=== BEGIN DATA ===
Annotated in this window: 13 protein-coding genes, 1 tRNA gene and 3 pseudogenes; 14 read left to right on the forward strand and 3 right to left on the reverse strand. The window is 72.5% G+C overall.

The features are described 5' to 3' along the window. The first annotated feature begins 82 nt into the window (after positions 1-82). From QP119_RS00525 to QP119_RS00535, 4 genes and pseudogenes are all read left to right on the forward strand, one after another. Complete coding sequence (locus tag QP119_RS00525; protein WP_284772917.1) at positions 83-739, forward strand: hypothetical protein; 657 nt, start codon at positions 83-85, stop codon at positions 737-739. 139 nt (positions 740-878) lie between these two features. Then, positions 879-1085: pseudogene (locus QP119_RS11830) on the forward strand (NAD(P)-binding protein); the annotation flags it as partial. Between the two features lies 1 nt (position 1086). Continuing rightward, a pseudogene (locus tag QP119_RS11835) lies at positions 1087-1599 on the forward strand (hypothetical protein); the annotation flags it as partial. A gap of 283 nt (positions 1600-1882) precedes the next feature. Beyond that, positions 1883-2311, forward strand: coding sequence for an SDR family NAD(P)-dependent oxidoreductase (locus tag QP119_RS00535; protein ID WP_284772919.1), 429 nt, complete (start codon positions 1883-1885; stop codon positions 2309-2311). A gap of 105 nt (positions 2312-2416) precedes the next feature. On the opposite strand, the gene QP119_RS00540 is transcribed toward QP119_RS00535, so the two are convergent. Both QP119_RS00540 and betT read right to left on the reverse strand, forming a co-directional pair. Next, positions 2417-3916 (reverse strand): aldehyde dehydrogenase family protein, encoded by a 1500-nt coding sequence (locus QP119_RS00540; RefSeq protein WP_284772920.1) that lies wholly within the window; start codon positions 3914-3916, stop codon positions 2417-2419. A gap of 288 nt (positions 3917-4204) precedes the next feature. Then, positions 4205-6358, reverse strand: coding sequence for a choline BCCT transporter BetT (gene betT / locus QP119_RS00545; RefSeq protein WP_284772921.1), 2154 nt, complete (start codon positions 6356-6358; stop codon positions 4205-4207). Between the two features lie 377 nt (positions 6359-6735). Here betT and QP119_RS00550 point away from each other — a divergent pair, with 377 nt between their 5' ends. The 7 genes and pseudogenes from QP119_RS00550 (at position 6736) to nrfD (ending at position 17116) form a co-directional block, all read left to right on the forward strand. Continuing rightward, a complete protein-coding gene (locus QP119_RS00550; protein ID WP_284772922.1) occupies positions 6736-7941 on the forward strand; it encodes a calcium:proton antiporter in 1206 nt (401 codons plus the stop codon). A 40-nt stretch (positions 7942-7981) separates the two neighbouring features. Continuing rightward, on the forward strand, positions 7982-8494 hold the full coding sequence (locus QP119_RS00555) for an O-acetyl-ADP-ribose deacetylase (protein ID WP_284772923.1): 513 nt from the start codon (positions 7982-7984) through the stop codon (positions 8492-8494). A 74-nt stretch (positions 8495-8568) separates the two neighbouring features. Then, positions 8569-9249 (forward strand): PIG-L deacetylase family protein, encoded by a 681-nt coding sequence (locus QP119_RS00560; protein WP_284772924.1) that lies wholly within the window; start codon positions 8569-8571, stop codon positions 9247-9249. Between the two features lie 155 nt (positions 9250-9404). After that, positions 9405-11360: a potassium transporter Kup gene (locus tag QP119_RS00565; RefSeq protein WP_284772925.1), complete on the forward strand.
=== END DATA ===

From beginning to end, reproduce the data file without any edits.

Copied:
Annotated in this window: 13 protein-coding genes, 1 tRNA gene and 3 pseudogenes; 14 read left to right on the forward strand and 3 right to left on the reverse strand. The window is 72.5% G+C overall.

The features are described 5' to 3' along the window. The first annotated feature begins 82 nt into the window (after positions 1-82). From QP119_RS00525 to QP119_RS00535, 4 genes and pseudogenes are all read left to right on the forward strand, one after another. Complete coding sequence (locus tag QP119_RS00525; protein WP_284772917.1) at positions 83-739, forward strand: hypothetical protein; 657 nt, start codon at positions 83-85, stop codon at positions 737-739. 139 nt (positions 740-878) lie between these two features. Then, positions 879-1085: pseudogene (locus QP119_RS11830) on the forward strand (NAD(P)-binding protein); the annotation flags it as partial. Between the two features lies 1 nt (position 1086). Continuing rightward, a pseudogene (locus tag QP119_RS11835) lies at positions 1087-1599 on the forward strand (hypothetical protein); the annotation flags it as partial. A gap of 283 nt (positions 1600-1882) precedes the next feature. Beyond that, positions 1883-2311, forward strand: coding sequence for an SDR family NAD(P)-dependent oxidoreductase (locus tag QP119_RS00535; protein ID WP_284772919.1), 429 nt, complete (start codon positions 1883-1885; stop codon positions 2309-2311). A gap of 105 nt (positions 2312-2416) precedes the next feature. On the opposite strand, the gene QP119_RS00540 is transcribed toward QP119_RS00535, so the two are convergent. Both QP119_RS00540 and betT read right to left on the reverse strand, forming a co-directional pair. Next, positions 2417-3916 (reverse strand): aldehyde dehydrogenase family protein, encoded by a 1500-nt coding sequence (locus QP119_RS00540; RefSeq protein WP_284772920.1) that lies wholly within the window; start codon positions 3914-3916, stop codon positions 2417-2419. A gap of 288 nt (positions 3917-4204) precedes the next feature. Then, positions 4205-6358, reverse strand: coding sequence for a choline BCCT transporter BetT (gene betT / locus QP119_RS00545; RefSeq protein WP_284772921.1), 2154 nt, complete (start codon positions 6356-6358; stop codon positions 4205-4207). Between the two features lie 377 nt (positions 6359-6735). Here betT and QP119_RS00550 point away from each other — a divergent pair, with 377 nt between their 5' ends. The 7 genes and pseudogenes from QP119_RS00550 (at position 6736) to nrfD (ending at position 17116) form a co-directional block, all read left to right on the forward strand. Continuing rightward, a complete protein-coding gene (locus QP119_RS00550; protein ID WP_284772922.1) occupies positions 6736-7941 on the forward strand; it encodes a calcium:proton antiporter in 1206 nt (401 codons plus the stop codon). A 40-nt stretch (positions 7942-7981) separates the two neighbouring features. Continuing rightward, on the forward strand, positions 7982-8494 hold the full coding sequence (locus QP119_RS00555) for an O-acetyl-ADP-ribose deacetylase (protein ID WP_284772923.1): 513 nt from the start codon (positions 7982-7984) through the stop codon (positions 8492-8494). A 74-nt stretch (positions 8495-8568) separates the two neighbouring features. Then, positions 8569-9249 (forward strand): PIG-L deacetylase family protein, encoded by a 681-nt coding sequence (locus QP119_RS00560; protein WP_284772924.1) that lies wholly within the window; start codon positions 8569-8571, stop codon positions 9247-9249. Between the two features lie 155 nt (positions 9250-9404). After that, positions 9405-11360: a potassium transporter Kup gene (locus tag QP119_RS00565; RefSeq protein WP_284772925.1), complete on the forward strand.